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Civil War Soldiers - McCall

McCall, George A., brigadier-general, U.S. Army, was born in Philadelphia, Pa., March 16, 1802. He was graduated at the United States military academy in 1822, served as aide-de-camp to Gen. E. P. Gaines in the Seminole war of 1831-36, participated in the second war with the Seminoles, 1841-2, and was promoted captain in 1836 and major in 1847. He took part in the military occupation of Texas and the war with Mexico, being present at the battles of Palo Alto and Resaca de la Palma, and winning the brevets of major and lieutenant-colonel for his gallantry. On his return from the Mexican war he was given a sword by the citizens of Philadelphia, and in 1850 he was appointed inspector-general of the army, with the rank of colonel, which position he resigned in 1853 to engage in farming in Chester county, Pa. On May 15, 1861, he was commissioned major- general of Pennsylvania volunteers, and his division formed the extreme right of the defenses of Washington. He was commissioned brigadier- general of U. S. volunteers, May 17, 1861, and he commanded the reserves, which formed a division of three brigades, until June, 1862. He planned the successful movement against Dranesville, Dec. 20, 1861, and commanded all the national forces at the battle of Mechanicsville, June 26, 1862, where he repelled a vastly superior force. He led his brigade in the battle of Gaines' mill, June 27, 1862, and at the battle of New Market cross-roads, June 30, 1862, where he was taken prisoner. He was confined in Libby prison until Aug. 18, was then on sick leave until March 31, 1863, when he resigned and retired to his farm in Pennsylvania. The citizens of Chester county presented him with a sword in Aug., 1862, and in 1864 he was the Democratic candidate for Congress. He died at Belair, Pa., Feb. 26, 1868.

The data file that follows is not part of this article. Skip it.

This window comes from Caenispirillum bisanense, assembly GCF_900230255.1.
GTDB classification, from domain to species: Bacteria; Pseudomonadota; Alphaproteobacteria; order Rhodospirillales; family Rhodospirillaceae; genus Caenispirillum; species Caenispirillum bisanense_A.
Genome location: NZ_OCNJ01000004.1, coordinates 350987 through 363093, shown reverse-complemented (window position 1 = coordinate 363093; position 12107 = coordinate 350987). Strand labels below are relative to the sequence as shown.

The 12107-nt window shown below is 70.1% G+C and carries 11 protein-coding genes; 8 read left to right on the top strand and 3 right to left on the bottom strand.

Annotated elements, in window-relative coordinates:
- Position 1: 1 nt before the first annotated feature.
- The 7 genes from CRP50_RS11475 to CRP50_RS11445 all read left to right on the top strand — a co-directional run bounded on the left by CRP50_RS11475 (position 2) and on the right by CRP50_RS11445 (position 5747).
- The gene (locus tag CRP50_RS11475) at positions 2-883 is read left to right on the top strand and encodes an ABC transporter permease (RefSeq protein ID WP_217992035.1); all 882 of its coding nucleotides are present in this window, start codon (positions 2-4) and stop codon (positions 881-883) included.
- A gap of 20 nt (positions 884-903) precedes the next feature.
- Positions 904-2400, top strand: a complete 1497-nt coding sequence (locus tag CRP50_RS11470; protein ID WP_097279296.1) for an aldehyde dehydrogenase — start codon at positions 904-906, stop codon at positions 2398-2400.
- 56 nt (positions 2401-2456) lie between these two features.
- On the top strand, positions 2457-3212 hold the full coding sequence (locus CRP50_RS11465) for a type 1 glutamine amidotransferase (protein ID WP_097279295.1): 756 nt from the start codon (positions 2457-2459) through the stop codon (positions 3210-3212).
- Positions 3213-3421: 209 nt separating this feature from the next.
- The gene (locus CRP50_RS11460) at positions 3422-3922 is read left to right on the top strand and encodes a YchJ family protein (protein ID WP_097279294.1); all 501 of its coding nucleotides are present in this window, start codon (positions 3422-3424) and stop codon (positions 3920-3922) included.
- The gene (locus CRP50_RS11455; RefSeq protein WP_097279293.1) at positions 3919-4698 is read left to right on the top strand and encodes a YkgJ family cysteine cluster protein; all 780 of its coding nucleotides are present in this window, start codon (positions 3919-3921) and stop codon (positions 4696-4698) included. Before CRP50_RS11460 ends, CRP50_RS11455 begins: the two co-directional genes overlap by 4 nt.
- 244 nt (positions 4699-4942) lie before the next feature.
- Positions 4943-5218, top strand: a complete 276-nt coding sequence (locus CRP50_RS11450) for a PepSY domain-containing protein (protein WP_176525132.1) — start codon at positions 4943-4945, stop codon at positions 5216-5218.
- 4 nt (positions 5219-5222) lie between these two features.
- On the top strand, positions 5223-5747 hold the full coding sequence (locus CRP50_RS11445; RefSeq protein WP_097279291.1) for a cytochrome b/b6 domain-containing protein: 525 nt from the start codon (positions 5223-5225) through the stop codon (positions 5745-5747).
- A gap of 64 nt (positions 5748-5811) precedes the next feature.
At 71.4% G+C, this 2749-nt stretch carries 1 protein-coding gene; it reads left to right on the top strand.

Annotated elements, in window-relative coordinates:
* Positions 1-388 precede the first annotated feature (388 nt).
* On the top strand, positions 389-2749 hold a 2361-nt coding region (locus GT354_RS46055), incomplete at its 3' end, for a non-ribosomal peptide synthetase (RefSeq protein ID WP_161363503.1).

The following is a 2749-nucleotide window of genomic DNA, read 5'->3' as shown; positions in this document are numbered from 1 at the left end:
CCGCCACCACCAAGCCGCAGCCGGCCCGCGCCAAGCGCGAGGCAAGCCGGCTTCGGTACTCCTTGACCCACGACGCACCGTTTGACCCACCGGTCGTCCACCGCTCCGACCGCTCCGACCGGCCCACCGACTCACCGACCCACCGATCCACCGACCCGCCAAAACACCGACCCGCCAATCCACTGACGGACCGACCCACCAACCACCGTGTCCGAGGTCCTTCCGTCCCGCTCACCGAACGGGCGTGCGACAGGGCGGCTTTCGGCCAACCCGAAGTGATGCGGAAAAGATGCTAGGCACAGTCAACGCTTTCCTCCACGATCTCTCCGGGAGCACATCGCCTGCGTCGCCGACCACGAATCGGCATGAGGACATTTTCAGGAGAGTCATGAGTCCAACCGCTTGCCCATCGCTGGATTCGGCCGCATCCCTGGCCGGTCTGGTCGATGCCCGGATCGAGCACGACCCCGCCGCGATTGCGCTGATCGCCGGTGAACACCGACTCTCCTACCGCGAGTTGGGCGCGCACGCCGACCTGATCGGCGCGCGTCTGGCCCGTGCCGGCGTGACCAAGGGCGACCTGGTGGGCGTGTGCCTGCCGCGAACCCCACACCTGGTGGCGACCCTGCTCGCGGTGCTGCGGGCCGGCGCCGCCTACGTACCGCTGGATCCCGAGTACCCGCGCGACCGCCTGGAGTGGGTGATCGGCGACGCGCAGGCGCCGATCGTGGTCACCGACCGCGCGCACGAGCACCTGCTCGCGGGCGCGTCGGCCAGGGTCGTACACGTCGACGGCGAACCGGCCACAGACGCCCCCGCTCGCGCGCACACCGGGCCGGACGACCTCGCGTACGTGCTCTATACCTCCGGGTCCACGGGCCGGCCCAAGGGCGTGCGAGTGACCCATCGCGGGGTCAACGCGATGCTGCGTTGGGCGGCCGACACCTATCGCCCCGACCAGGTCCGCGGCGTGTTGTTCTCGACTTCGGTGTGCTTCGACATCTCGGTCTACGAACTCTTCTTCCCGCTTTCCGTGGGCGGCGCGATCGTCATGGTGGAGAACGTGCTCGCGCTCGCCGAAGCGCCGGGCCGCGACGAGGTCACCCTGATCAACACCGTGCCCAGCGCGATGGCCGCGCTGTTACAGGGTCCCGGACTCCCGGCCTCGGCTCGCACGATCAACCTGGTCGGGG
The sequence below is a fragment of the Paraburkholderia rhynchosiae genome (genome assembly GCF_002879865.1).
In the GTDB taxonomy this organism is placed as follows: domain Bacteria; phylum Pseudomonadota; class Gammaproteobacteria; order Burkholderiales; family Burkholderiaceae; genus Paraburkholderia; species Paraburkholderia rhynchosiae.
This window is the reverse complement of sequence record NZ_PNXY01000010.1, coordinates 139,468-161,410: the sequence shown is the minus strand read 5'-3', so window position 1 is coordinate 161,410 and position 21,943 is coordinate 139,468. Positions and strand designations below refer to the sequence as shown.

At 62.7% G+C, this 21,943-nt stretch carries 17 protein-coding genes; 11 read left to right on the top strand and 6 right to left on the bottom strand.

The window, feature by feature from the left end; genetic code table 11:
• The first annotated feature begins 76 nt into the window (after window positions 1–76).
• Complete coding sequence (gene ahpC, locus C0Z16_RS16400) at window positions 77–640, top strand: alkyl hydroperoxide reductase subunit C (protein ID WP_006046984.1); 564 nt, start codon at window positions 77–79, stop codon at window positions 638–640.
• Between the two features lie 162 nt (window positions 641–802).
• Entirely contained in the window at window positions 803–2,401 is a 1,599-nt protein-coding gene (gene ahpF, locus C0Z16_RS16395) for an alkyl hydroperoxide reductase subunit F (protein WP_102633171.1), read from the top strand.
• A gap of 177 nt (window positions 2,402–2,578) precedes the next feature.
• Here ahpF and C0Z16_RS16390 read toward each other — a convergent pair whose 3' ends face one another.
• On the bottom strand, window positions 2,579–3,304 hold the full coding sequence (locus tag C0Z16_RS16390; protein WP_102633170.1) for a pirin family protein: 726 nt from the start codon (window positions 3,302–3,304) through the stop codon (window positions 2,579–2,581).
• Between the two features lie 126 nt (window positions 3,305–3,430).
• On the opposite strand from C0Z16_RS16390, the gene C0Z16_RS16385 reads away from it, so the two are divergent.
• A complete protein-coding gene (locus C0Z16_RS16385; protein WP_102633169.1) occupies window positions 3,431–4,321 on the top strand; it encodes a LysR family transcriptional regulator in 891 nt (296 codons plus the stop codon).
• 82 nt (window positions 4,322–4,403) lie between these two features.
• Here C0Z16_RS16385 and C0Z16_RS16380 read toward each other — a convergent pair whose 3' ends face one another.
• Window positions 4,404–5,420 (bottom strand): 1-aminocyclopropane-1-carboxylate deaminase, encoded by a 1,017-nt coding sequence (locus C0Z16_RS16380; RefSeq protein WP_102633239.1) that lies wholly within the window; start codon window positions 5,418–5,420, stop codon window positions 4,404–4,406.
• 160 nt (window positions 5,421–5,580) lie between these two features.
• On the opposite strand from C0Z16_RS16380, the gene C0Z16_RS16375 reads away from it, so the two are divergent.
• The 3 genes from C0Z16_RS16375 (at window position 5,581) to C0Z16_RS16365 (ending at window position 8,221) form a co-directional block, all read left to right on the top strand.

Source: The Union Army: A History of Military Affairs in the Loyal States 1861-1865, Volume 8 Biographical, 1908

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